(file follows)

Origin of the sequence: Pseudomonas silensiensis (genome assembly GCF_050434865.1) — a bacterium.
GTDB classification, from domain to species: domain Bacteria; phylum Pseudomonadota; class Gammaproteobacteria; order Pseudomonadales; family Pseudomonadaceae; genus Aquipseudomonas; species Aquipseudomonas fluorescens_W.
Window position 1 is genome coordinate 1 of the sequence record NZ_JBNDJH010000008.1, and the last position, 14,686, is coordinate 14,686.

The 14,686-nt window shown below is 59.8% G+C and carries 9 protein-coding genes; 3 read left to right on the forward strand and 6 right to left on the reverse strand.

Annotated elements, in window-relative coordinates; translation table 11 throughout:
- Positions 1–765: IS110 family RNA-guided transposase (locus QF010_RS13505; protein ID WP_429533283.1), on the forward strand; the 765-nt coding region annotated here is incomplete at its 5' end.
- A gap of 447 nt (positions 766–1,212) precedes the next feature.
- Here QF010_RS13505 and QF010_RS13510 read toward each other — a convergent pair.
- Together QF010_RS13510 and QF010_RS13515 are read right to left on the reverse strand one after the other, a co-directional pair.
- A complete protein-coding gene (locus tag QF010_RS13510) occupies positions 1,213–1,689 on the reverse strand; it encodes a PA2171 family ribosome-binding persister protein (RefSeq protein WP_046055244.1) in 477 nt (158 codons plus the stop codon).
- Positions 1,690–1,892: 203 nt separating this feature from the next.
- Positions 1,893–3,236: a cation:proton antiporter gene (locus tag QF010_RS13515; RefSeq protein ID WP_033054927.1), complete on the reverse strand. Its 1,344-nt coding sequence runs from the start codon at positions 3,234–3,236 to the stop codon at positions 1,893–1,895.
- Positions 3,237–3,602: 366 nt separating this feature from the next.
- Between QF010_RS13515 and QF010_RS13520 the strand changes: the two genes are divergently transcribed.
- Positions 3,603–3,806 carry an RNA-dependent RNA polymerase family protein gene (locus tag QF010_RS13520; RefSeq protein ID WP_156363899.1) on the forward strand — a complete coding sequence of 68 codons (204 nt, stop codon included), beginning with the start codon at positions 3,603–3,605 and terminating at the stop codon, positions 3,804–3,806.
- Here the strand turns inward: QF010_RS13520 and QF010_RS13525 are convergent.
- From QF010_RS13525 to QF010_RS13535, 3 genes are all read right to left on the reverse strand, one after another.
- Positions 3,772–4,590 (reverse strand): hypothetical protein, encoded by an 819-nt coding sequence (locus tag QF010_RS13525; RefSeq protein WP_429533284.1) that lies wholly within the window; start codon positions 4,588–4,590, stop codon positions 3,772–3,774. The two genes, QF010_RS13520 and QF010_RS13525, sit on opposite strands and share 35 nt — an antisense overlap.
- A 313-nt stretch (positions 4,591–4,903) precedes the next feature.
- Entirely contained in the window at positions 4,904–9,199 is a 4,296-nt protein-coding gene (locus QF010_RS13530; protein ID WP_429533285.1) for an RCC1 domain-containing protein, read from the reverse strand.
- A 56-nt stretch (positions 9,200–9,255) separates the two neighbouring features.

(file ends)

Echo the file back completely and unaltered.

Origin of the sequence: Pseudomonas silensiensis (genome assembly GCF_050434865.1) — a bacterium.
GTDB classification, from domain to species: domain Bacteria; phylum Pseudomonadota; class Gammaproteobacteria; order Pseudomonadales; family Pseudomonadaceae; genus Aquipseudomonas; species Aquipseudomonas fluorescens_W.
Window position 1 is genome coordinate 1 of the sequence record NZ_JBNDJH010000008.1, and the last position, 14,686, is coordinate 14,686.

The 14,686-nt window shown below is 59.8% G+C and carries 9 protein-coding genes; 3 read left to right on the forward strand and 6 right to left on the reverse strand.

Annotated elements, in window-relative coordinates; translation table 11 throughout:
- Positions 1–765: IS110 family RNA-guided transposase (locus QF010_RS13505; protein ID WP_429533283.1), on the forward strand; the 765-nt coding region annotated here is incomplete at its 5' end.
- A gap of 447 nt (positions 766–1,212) precedes the next feature.
- Here QF010_RS13505 and QF010_RS13510 read toward each other — a convergent pair.
- Together QF010_RS13510 and QF010_RS13515 are read right to left on the reverse strand one after the other, a co-directional pair.
- A complete protein-coding gene (locus tag QF010_RS13510) occupies positions 1,213–1,689 on the reverse strand; it encodes a PA2171 family ribosome-binding persister protein (RefSeq protein WP_046055244.1) in 477 nt (158 codons plus the stop codon).
- Positions 1,690–1,892: 203 nt separating this feature from the next.
- Positions 1,893–3,236: a cation:proton antiporter gene (locus tag QF010_RS13515; RefSeq protein ID WP_033054927.1), complete on the reverse strand. Its 1,344-nt coding sequence runs from the start codon at positions 3,234–3,236 to the stop codon at positions 1,893–1,895.
- Positions 3,237–3,602: 366 nt separating this feature from the next.
- Between QF010_RS13515 and QF010_RS13520 the strand changes: the two genes are divergently transcribed.
- Positions 3,603–3,806 carry an RNA-dependent RNA polymerase family protein gene (locus tag QF010_RS13520; RefSeq protein ID WP_156363899.1) on the forward strand — a complete coding sequence of 68 codons (204 nt, stop codon included), beginning with the start codon at positions 3,603–3,605 and terminating at the stop codon, positions 3,804–3,806.
- Here the strand turns inward: QF010_RS13520 and QF010_RS13525 are convergent.
- From QF010_RS13525 to QF010_RS13535, 3 genes are all read right to left on the reverse strand, one after another.
- Positions 3,772–4,590 (reverse strand): hypothetical protein, encoded by an 819-nt coding sequence (locus tag QF010_RS13525; RefSeq protein WP_429533284.1) that lies wholly within the window; start codon positions 4,588–4,590, stop codon positions 3,772–3,774. The two genes, QF010_RS13520 and QF010_RS13525, sit on opposite strands and share 35 nt — an antisense overlap.
- A 313-nt stretch (positions 4,591–4,903) precedes the next feature.
- Entirely contained in the window at positions 4,904–9,199 is a 4,296-nt protein-coding gene (locus QF010_RS13530; protein ID WP_429533285.1) for an RCC1 domain-containing protein, read from the reverse strand.
- A 56-nt stretch (positions 9,200–9,255) separates the two neighbouring features.